I invite you to tell your story, to someone who really knows how to listen and who is not burdened with a lot of preconceptions about who you are.  You way well surprise yourself with who it is that you really are!

 

I’d be interested in your comments about the times in your life when you have felt really seen, heard … witnessed.  

 

My very best wishes to you on your individual journey to wholeness,

Brian Collinson

Website for Brian’s Oakville and Mississauga Practice: www.briancollinson.ca 

Email: brian@briancollinson.ca

Get “Vibrant Jung Thing” posts delivered to your email using the “FeedBurner” box in the left column!

PHOTO CREDITS:  © Nyul | Dreamstime.com 

© 2009 Brian Collinson    

 

 

 

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Looking Good… Feeling Empty

July 27th, 2009 · depth psychology, Identity, Individuation, inner life, Jungian psychology, Meaning, persona, popular culture, Psychotherapy

 

Looking Good for Vibrant Jung Thing Blog Out here in suburbia, great pressure is often placed on people to “look good”.  People feel all kinds of pressure to keep their image in the finest order.

We get the message that it’s important to keep your grass well-cut and your garden well-manicured.  It’s important to drive a car that makes you look (and feel) like you’re successful and upwardly mobile.  It’s important that your kids wear the right clothes, and belong to the right after-school activities.  When you go to your yoga class, you should be sure to have the right mat and outfit…

And people do look good!  My, do they ever!  A walk down Lakeshore Road in downtown Oakville, my town, will surely convince you of that.  To the extent that having good stuff and doing all the “right” things can give you a good life, boy howdy, we suburbanites have got it down!

If that was all it took, we suburbanites would surely have the best lives imaginable…

So, if that’s true, why do so many people seem to feel that they’re “just going through the motions”?  How is it that I hear from so many people that, at times, life can just “feel hollow”?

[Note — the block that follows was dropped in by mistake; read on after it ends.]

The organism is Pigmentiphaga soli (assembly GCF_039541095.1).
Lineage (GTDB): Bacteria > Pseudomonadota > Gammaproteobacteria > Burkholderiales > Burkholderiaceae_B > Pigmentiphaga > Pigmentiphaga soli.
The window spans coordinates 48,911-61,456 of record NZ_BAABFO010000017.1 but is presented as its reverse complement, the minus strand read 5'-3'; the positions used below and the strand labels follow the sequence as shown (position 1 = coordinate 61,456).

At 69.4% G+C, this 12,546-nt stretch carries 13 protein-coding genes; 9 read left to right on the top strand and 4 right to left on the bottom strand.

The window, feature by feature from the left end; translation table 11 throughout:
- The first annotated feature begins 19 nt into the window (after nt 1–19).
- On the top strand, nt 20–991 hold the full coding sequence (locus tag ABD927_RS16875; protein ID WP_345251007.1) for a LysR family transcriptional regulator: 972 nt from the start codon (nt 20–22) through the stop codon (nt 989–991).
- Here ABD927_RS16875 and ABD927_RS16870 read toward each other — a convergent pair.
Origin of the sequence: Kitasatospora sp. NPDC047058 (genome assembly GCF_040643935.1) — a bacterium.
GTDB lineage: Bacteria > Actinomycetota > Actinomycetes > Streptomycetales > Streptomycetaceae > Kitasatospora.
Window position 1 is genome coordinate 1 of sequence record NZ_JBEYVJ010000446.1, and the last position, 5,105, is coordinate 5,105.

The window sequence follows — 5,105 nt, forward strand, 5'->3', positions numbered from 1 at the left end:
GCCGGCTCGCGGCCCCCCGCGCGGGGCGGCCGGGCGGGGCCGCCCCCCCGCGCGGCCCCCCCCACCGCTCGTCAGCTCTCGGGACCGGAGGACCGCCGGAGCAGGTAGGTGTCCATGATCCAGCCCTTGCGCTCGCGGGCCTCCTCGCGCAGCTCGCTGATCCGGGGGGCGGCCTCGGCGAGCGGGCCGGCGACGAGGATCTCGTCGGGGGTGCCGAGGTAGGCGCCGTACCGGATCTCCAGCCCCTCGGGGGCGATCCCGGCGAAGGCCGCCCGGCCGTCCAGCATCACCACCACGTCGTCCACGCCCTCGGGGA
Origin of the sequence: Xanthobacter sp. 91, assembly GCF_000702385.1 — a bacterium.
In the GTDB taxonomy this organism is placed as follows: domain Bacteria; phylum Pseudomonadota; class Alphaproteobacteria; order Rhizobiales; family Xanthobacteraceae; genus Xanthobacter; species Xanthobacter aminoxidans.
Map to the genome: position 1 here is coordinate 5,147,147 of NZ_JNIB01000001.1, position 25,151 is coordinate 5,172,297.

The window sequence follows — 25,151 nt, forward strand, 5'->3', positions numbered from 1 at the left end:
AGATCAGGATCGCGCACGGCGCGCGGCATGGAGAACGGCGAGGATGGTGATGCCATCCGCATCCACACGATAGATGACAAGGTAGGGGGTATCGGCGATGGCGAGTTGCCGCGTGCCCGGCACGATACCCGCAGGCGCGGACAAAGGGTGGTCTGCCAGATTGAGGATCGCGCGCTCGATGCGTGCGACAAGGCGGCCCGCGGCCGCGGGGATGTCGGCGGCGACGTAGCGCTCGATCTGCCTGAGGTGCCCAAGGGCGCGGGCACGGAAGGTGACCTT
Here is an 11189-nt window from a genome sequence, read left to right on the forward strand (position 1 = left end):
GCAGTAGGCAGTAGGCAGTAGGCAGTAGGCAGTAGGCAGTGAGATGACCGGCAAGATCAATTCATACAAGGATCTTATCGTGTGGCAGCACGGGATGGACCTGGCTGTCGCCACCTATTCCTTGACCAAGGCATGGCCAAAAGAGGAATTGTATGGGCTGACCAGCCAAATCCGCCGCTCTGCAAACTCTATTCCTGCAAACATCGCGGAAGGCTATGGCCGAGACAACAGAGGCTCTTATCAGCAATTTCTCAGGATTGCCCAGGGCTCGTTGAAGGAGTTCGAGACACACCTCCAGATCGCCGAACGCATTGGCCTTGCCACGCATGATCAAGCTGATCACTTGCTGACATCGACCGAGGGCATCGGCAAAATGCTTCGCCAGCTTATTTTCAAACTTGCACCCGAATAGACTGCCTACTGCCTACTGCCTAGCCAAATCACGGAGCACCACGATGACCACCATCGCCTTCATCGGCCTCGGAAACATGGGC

To a certain extent, we all have to bow to the necessity of looking good, if we want to make our way in the world.  There are social conventions that we have to live within, if we want to have a job, get an education and do all the many things that we have to do to make our way.  To choose an extreme example, showing up naked to a job interview would be career-limiting, to say the least!

However, just fitting the idea of others about “how we should be” isn’t enough for a fulfilling life — even if those “others” are lifestyle advertisers who spend untold billions to influence us to remake our lives around their products.

Sooner or later in life, we are going to be strongly confronted with the question of what is really ourselves.  If we really take that question seriously, it can be the beginning of the greatest adventure in life.

When I feel empty in my life, it is not a curse.  It can actually be a gateway.  That which is empty wants to be filled.  At least if I’m aware of my own feeling of emptiness, I can start to seek out what makes me feel full, what makes me feel real.

For a significant number of people, that’s where the journey of therapy begins…

I’d be interested in your comments about your journey, and about what is meaningful or important in your life.  

My very best wishes to you on your individual journey to wholeness,

Brian Collinson


Website for Brian’s Oakville and Mississauga Practice: www.briancollinson.ca 

Email: brian@briancollinson.ca

Get “Vibrant Jung Thing” posts delivered to your email using the “FeedBurner” box in the left column!

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© 2009 Brian Collinson